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Evolving Millennial Connections Using Wearables

Don’t look now, but that guy’s app just measured his heartbeat when he saw you and we think it’s a match! Sound far-fetched? Well, it’s not.

In a very interesting (and possibly draining) year-long dating social experiment, a Newsweek contributor discovered that finding love has gone beyond reviewing online profiles, as some of the industry’s largest match-making companies are developing “wearables” and apps that are becoming the newest weapon in match-making. Utilizing everything from musical playlists to physiological reactions (like that racing heartbeat) the apps match daters in close vicinity with similar-minded interests. Not surprisingly, millennials are becoming some of the fastest adopters of the wearables movement.

In a recent survey, more than half of millennials revealed they were excited about the growth of the wearables market. And it’s no wonder, considering the fact that overall, millennials are an extremely connected and influential generation. They’ve grown up in a world where smartphones are the norm, social media apps are preferred communication platforms and an untold number of studies have been conducted on best practices for marketing to them. And the lens from which they view technology – as an expected day-to-day necessity – is part of the reason they’re the power behind the growing widespread adoption of wearable technology.

As the Internet of Everything continues to evolve and connect more people, process, data and things, wearable technology is not only delivering more information to us – but also bringing us all closer together. Holidays like Valentine’s Day are the perfect reminder that connections matter and go to the heart of who we are as people. Considering our natural inclination to seek out meaningful connections and the technology we have on-hand, wearables are on trend to become an invaluable networking tool, empowering an entire new level of collaboration and opportunities between employees, clients and business leaders.

According to the Cisco 2014 Connected World Technology Report, millennials believe a wearable device will be an important part of workplace 2020. Indeed, it’s estimated more than 177 million wearable devices will be in use by 2018. With a smart phone in one hand, and perhaps a fitness tracker attached to their wrist, mobility is an essential part of the millennial lifestyle. In other words, they are data-driven and businesses the world over have taken a new look at everything from their recruiting practices (using Skype for interviews) to mobile-office options to recruit and keep millennial talent on board. Companies who have embraced a holistic approach to mobility are moving in the right direction, as the millennial workforce shuns the idea of carrying multiple devices to perform work-related tasks.

A couple of years ago, I talked about a connected workforce, focusing specifically on millennials and how their perspective, as the newest generation of workers, would alter the employment scene as we know it. I’m by no means a fortune teller, but myself and the entire industry have seen this become reality. Through the tools of the Internet of Everything – wearables among them – millennials are empowered to connect with people who they have never had the chance to meet and learn from. These connections and the cross-sharing of ideas, goals and common experiences are opening up a new world of opportunity as the world changes and our connections evolve.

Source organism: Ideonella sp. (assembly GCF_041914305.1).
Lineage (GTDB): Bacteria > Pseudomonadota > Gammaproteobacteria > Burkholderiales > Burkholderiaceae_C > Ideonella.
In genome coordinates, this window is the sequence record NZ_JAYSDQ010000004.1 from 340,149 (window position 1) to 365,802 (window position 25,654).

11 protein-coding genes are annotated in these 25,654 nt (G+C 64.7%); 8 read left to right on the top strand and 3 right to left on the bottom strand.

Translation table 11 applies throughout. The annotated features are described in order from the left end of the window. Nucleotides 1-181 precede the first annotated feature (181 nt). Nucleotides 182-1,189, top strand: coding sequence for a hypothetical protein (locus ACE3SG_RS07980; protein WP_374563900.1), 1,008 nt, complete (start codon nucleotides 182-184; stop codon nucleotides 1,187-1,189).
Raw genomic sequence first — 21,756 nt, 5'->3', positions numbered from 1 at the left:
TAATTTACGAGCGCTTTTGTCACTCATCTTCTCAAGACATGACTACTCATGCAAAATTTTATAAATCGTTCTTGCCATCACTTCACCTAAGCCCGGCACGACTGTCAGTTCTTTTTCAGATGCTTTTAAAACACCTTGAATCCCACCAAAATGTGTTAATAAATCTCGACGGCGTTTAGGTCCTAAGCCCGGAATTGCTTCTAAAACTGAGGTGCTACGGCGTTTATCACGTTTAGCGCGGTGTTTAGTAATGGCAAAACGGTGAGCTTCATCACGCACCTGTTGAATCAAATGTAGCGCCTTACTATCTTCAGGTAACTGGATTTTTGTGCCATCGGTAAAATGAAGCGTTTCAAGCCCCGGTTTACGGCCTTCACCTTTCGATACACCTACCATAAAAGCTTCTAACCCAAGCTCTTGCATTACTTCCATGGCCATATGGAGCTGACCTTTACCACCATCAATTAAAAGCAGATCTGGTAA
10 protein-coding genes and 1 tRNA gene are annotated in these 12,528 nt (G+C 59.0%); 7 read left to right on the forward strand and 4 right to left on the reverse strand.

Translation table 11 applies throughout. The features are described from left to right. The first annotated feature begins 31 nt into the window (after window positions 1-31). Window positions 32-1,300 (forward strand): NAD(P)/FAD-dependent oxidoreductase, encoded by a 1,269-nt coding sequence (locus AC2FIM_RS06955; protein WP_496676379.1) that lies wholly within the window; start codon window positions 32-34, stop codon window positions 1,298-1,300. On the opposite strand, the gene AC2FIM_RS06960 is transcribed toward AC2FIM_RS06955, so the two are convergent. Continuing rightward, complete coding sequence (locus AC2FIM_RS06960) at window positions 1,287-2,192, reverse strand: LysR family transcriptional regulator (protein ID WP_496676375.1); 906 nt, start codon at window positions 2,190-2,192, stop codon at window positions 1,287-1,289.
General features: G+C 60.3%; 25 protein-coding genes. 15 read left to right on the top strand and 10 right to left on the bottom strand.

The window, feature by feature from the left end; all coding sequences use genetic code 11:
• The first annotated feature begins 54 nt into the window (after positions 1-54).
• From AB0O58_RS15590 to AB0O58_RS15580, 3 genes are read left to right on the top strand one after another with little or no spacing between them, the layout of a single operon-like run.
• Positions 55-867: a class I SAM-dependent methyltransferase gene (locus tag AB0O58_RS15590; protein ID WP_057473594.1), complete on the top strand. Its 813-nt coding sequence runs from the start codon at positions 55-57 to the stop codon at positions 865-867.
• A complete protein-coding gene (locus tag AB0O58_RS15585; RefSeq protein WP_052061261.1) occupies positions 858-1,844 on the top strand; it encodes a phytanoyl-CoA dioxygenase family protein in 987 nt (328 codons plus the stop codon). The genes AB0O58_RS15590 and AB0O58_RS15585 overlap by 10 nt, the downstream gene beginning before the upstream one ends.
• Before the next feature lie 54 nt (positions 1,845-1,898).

What type of new experiences and opportunities for wearables do you hope to see in the future? Share your thoughts here and be sure to follow the discussion using #Internet of Everything.

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Mobile Traffic from Wearables Explodes as the Internet of Everything Accelerates

Are you Ready?

Cisco first asked this question in a 1999 advertising campaign when the incredible potential of the Internet was just beginning to become apparent.

Our ‘Are You Ready?’ ad campaign carried a simple message to the world’s businesses, telecommunications providers, and public institutions: get your Internet infrastructure ready now or risk being left behind in a world that is rapidly moving towards online-commerce, supply chain digitization and connected workforces.

Some moved quickly, but others failed to heed the warning. 45% of the companies on the Fortune 500 list in 1999 were no longer on the 2014 list, with dozens making way for nimbler more web-savvy competitors..

Today, as Cisco publishes its latest Visual Networking Index (VNI) study, our biannual global study of fixed and mobile data traffic, I see another ‘Are You Ready?’ moment in the making.

It is two years since Cisco quantified the astonishing $19 trillion economic potential of the Internet of Everything at the World Economic Forum in Davos. Today, just twenty four months later, we’re seeing an acceleration of the impact of the Internet of Everything on global networks. Here are some of the highlights of the VNI study:

• There will be eight billion connected mobile devices by 2019
• 3.2 billion of those – 40 percent of mobile Internet – will be machine-to-machine connections, such as wearable devices
• Cisco forecasts an 18-fold growth in mobile traffic from wearable devices (most of it channeled through smartphones) from 2015 to 2019.
• Wearable device traffic growth will be fueled by a five-fold growth in the number of connected devices, reaching 578 million by 2019, up from 109 million in 2014.

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Wearable 2.0: The #FutureOfMobility

This two-part blog series discusses the future of wearables and mobility in an #InternetOfEverything world. 

Check out the first post of this series that discusses why contact, connections and context will drive the next generation of wearables.

When 24-year-old Jason Barnes lost part of his arm in an electrical accident, he also lost the ability to drum. Thanks to engineers at Georgia Tech, he now has range with his artificial hand that is impossible with a normal human hand. Arguably, now he has new capabilities that other musicians don’t have – all because of an incredibly advanced replacement part.